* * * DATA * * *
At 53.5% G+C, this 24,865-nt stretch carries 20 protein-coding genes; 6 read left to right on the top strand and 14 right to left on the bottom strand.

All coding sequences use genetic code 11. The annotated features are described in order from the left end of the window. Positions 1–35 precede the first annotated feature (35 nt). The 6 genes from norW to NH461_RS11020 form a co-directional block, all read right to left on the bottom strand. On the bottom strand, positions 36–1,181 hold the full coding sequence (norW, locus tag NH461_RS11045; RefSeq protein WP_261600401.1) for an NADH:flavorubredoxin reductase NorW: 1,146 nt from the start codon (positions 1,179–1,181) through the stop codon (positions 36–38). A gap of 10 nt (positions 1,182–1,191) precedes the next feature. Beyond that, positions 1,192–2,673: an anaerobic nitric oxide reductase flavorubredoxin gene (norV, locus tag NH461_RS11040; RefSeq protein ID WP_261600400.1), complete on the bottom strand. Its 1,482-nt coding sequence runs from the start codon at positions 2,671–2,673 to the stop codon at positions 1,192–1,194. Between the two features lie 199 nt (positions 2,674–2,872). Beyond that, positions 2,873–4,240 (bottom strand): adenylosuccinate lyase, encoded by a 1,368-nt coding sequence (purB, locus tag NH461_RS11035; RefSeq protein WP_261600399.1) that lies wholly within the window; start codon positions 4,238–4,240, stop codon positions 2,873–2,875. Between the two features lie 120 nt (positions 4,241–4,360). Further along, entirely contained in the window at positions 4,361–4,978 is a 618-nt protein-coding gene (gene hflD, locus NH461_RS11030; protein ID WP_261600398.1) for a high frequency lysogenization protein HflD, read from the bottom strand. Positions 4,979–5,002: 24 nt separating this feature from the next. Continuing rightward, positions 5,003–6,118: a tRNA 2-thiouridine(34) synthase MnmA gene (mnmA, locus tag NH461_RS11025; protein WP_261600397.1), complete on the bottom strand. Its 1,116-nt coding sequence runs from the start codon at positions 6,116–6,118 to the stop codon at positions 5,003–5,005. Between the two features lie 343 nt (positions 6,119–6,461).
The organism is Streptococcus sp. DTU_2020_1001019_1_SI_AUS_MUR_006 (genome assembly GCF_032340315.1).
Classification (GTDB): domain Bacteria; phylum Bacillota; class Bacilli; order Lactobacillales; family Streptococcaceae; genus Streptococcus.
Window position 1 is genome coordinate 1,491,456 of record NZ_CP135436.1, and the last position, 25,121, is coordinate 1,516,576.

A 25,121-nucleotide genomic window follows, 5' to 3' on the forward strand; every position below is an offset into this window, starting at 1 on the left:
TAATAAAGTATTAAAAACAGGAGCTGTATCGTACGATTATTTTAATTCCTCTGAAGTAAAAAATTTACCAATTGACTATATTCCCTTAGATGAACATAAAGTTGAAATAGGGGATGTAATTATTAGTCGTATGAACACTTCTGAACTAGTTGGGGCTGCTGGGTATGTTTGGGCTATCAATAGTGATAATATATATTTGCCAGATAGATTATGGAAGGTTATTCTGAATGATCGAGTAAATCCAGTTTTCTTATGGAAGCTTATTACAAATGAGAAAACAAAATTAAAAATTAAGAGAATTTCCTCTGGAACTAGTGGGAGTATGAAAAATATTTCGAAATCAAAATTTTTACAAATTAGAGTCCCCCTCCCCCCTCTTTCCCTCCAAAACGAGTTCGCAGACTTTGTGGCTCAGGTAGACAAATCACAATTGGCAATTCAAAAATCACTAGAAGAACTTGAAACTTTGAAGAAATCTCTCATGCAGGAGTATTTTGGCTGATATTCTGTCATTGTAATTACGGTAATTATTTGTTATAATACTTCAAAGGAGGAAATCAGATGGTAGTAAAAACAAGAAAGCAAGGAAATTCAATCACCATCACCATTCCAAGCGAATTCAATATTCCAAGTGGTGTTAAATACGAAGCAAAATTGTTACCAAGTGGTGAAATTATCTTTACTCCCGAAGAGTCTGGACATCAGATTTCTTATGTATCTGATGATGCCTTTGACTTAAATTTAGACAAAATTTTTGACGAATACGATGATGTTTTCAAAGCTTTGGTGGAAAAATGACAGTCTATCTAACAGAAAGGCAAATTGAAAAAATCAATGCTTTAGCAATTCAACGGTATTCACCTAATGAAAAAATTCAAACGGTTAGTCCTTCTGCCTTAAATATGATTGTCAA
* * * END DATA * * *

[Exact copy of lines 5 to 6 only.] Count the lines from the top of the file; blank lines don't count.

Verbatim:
Window position 1 is genome coordinate 1,491,456 of record NZ_CP135436.1, and the last position, 25,121, is coordinate 1,516,576.

A 25,121-nucleotide genomic window follows, 5' to 3' on the forward strand; every position below is an offset into this window, starting at 1 on the left: